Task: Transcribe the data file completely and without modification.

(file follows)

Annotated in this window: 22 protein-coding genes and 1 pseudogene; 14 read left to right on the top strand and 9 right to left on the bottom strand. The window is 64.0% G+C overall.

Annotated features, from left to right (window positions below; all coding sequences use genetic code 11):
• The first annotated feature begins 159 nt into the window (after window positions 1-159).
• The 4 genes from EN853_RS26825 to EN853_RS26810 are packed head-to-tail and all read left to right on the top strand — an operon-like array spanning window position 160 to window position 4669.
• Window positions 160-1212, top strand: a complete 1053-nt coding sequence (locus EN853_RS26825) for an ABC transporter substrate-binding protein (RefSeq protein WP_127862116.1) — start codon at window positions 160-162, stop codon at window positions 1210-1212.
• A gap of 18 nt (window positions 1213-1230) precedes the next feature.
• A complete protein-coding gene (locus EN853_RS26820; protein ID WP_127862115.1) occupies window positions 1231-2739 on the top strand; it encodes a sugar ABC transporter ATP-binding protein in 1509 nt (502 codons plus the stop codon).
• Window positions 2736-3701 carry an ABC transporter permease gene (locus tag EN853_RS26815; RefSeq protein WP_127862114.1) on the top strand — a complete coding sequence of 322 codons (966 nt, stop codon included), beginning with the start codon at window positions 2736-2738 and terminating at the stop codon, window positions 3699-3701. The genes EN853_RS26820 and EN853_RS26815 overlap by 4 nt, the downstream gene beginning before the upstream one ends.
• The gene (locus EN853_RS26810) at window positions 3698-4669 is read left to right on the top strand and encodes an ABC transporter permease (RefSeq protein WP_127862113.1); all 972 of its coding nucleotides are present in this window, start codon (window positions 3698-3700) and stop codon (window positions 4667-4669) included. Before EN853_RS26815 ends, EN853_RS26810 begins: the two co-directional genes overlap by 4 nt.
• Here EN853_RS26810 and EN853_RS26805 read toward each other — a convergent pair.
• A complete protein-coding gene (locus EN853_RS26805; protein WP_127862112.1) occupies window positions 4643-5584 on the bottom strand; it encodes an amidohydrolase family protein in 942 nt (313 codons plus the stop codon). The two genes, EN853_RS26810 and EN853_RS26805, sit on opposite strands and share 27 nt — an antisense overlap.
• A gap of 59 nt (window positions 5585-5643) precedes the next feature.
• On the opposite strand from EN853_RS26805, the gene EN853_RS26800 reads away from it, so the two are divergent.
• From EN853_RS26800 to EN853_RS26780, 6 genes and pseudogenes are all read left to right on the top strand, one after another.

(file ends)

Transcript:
Annotated in this window: 22 protein-coding genes and 1 pseudogene; 14 read left to right on the top strand and 9 right to left on the bottom strand. The window is 64.0% G+C overall.

Annotated features, from left to right (window positions below; all coding sequences use genetic code 11):
• The first annotated feature begins 159 nt into the window (after window positions 1-159).
• The 4 genes from EN853_RS26825 to EN853_RS26810 are packed head-to-tail and all read left to right on the top strand — an operon-like array spanning window position 160 to window position 4669.
• Window positions 160-1212, top strand: a complete 1053-nt coding sequence (locus EN853_RS26825) for an ABC transporter substrate-binding protein (RefSeq protein WP_127862116.1) — start codon at window positions 160-162, stop codon at window positions 1210-1212.
• A gap of 18 nt (window positions 1213-1230) precedes the next feature.
• A complete protein-coding gene (locus EN853_RS26820; protein ID WP_127862115.1) occupies window positions 1231-2739 on the top strand; it encodes a sugar ABC transporter ATP-binding protein in 1509 nt (502 codons plus the stop codon).
• Window positions 2736-3701 carry an ABC transporter permease gene (locus tag EN853_RS26815; RefSeq protein WP_127862114.1) on the top strand — a complete coding sequence of 322 codons (966 nt, stop codon included), beginning with the start codon at window positions 2736-2738 and terminating at the stop codon, window positions 3699-3701. The genes EN853_RS26820 and EN853_RS26815 overlap by 4 nt, the downstream gene beginning before the upstream one ends.
• The gene (locus EN853_RS26810) at window positions 3698-4669 is read left to right on the top strand and encodes an ABC transporter permease (RefSeq protein WP_127862113.1); all 972 of its coding nucleotides are present in this window, start codon (window positions 3698-3700) and stop codon (window positions 4667-4669) included. Before EN853_RS26815 ends, EN853_RS26810 begins: the two co-directional genes overlap by 4 nt.
• Here EN853_RS26810 and EN853_RS26805 read toward each other — a convergent pair.
• A complete protein-coding gene (locus EN853_RS26805; protein WP_127862112.1) occupies window positions 4643-5584 on the bottom strand; it encodes an amidohydrolase family protein in 942 nt (313 codons plus the stop codon). The two genes, EN853_RS26810 and EN853_RS26805, sit on opposite strands and share 27 nt — an antisense overlap.
• A gap of 59 nt (window positions 5585-5643) precedes the next feature.
• On the opposite strand from EN853_RS26805, the gene EN853_RS26800 reads away from it, so the two are divergent.
• From EN853_RS26800 to EN853_RS26780, 6 genes and pseudogenes are all read left to right on the top strand, one after another.